Correction to This Article
The column incorrectly said that sportscaster James Brown played in the National Football League.
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VIPs Warm to the Occasion

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In the first row behind home plate, millionaire developer Joe Robert sat with former Marine commandant Mike Hagee; Steve Case was a couple rows back, as was Margaret Spellings. In the first row behind the visitors' dugout, Colin Powell marveled over the whiz-bang HD effects: "The scoreboard is the best I've ever seen anywhere." One section over, Tim Russert and James Carville shared their ballpark Zen. "Baseball is life," said Russert. "Politics? Pfft."

And the president? Bolten told us that before throwing out the first pitch (and drawing some boos, but nothing as loud as what Dick Cheney heard on Opening Day '06), Bush toured the clubhouse and greeted both teams. Is he a Nats fan? Bolten responded with the only politically correct comment of the night: "He's a baseball fan."

Sorely Tested Crowe Keeps His Cool

Breaking news! Russell Crowe once again failed to punch someone in the face Saturday night!

In nearly a month of filming "State of Play" in D.C., the famously hot-tempered Oscar winner has encountered all manner of provocations (autograph seekers, cherry blossom traffic, happy hours overrun by lawyers), but by all accounts has behaved like a gentleman. This past weekend he continued to keep his cool in the face of the most obnoxious irritant yet -- a loudmouth who crashed his movie shoot.

The scene was Mount Pleasant, where Crowe's scruffy-reporter character lives. Around midnight, as the crew filmed Crowe standing at a bus stop by tiny Lamont Park, a man burst onto the set, waving his arms and shouting that he could walk wherever he wanted. The man was ushered away and the scene was reshot -- but the guy kept yelling from the sidelines, witness Claudia Lujan told our colleague Sylvia Moreno, so Crowe walked over to him with two bodyguards.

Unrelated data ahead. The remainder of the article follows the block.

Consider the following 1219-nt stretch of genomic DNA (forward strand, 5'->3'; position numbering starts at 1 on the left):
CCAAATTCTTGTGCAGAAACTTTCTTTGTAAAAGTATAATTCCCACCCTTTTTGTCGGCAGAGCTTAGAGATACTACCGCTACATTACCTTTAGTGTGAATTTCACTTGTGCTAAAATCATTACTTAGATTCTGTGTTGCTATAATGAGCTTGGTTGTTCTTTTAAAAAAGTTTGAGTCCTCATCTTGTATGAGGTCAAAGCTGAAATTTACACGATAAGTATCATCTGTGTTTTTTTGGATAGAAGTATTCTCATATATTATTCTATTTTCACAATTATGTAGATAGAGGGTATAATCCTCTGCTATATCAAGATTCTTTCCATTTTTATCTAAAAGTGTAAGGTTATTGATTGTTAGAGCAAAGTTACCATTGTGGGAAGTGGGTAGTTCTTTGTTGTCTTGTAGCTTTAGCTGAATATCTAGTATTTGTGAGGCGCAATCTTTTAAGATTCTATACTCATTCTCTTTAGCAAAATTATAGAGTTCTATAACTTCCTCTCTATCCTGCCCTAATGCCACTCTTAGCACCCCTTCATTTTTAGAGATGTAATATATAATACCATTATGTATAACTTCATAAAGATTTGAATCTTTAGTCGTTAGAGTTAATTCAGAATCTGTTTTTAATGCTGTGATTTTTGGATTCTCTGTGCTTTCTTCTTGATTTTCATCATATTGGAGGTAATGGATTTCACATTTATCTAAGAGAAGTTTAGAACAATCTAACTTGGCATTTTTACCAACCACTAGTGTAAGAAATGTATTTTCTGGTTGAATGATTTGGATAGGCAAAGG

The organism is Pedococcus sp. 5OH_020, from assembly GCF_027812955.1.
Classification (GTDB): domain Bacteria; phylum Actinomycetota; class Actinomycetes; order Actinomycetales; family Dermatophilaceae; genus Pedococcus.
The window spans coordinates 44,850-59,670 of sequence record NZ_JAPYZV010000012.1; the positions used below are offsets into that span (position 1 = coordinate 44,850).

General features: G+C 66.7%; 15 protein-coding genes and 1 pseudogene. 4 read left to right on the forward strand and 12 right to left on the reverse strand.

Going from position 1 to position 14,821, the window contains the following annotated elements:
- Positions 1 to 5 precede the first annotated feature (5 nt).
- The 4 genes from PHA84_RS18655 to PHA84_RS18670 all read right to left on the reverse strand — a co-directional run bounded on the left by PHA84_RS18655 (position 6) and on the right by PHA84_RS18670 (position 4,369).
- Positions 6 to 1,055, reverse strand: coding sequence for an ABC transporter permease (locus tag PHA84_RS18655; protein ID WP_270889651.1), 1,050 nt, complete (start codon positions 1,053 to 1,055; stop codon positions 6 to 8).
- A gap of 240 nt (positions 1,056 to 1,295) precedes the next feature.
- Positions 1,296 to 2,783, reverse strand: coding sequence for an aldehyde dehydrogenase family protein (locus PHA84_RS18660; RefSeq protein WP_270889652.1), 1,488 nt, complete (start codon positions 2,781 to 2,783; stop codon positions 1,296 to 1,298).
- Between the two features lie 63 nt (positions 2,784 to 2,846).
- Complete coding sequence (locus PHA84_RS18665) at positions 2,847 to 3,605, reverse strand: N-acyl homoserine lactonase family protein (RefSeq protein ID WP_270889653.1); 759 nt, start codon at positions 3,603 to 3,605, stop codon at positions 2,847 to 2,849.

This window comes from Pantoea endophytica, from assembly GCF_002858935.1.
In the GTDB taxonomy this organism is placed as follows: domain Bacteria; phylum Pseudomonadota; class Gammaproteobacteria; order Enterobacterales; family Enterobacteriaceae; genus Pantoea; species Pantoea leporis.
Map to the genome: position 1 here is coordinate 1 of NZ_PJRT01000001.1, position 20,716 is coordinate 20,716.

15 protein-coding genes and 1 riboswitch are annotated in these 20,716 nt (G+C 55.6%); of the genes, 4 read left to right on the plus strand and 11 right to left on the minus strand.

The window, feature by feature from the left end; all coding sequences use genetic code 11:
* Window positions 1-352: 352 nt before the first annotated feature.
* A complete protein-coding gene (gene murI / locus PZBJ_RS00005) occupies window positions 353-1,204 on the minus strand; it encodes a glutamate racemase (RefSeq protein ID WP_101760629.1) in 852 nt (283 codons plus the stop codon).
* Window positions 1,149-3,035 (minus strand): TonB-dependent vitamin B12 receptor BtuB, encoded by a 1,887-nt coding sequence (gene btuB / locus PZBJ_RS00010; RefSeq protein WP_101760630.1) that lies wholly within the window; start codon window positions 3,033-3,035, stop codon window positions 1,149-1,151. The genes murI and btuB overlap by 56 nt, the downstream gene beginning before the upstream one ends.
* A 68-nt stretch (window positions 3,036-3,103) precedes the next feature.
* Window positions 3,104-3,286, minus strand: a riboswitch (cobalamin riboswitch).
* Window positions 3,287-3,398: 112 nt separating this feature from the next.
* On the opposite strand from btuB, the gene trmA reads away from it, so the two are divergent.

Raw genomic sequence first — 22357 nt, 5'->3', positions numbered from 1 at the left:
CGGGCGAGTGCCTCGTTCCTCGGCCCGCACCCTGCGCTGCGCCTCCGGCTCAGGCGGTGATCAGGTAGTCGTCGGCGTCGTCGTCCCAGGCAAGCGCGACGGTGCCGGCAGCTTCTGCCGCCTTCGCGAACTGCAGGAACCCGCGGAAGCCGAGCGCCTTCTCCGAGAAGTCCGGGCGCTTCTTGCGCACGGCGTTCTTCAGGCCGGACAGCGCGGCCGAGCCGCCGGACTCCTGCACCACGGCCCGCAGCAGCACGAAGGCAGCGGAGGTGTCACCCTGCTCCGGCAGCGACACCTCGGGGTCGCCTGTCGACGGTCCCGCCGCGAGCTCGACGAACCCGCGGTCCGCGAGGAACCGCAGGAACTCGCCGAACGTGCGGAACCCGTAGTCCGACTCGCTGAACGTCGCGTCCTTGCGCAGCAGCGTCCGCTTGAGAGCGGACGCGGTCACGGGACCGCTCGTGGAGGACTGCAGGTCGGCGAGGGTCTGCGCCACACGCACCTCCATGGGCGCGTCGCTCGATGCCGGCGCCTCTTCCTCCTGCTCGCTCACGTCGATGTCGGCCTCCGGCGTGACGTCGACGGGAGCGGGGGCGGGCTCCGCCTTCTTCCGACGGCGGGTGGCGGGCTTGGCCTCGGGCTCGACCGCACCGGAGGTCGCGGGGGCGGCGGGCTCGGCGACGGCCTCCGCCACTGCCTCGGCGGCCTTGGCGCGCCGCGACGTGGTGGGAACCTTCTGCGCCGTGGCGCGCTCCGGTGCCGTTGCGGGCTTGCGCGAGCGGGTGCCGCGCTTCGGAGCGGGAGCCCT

"Man, this is my job, this is what I do," Crowe calmly told the man, according to Lujan. "Do you know how many millions it takes to film these shots and to redo them?" As the star walked away, the heckler exploded: "[Expletive] you, Russell Crowe! [Expletive] my [expletive]!"

That's when news almost happened. Lujan said Crowe spun around and started to walk back -- but his bodyguards reached out and advised the actor to let it be. He did, and police escorted the man from the set.

Lujan, a city policy analyst whose third-floor apartment (above Heller's Bakery and a Guatemalan restaurant) was used as Crowe's pad, applauded the actor's restraint. "He was very 'on,' honestly, talking to the guy calmly. The guy was really obnoxious. I just hope [Crowe] doesn't think everybody in Mount Pleasant is like that."

Make Room for 'Daddy' During 'Doonesbury's' Hiatus

While Garry Trudeau is on a 12-week hiatus from "Doonesbury," The Post will test three new comics. The first is "Daddy's Home." Please let us know how you like it. Visit http://xnews/comics/survey.cfm; write Comics Feedback, 1150 15th St. NW, Washington, D.C. 20071; e-mail comics@washpost.com; or call the Comics Hotline at 202-334-4775.


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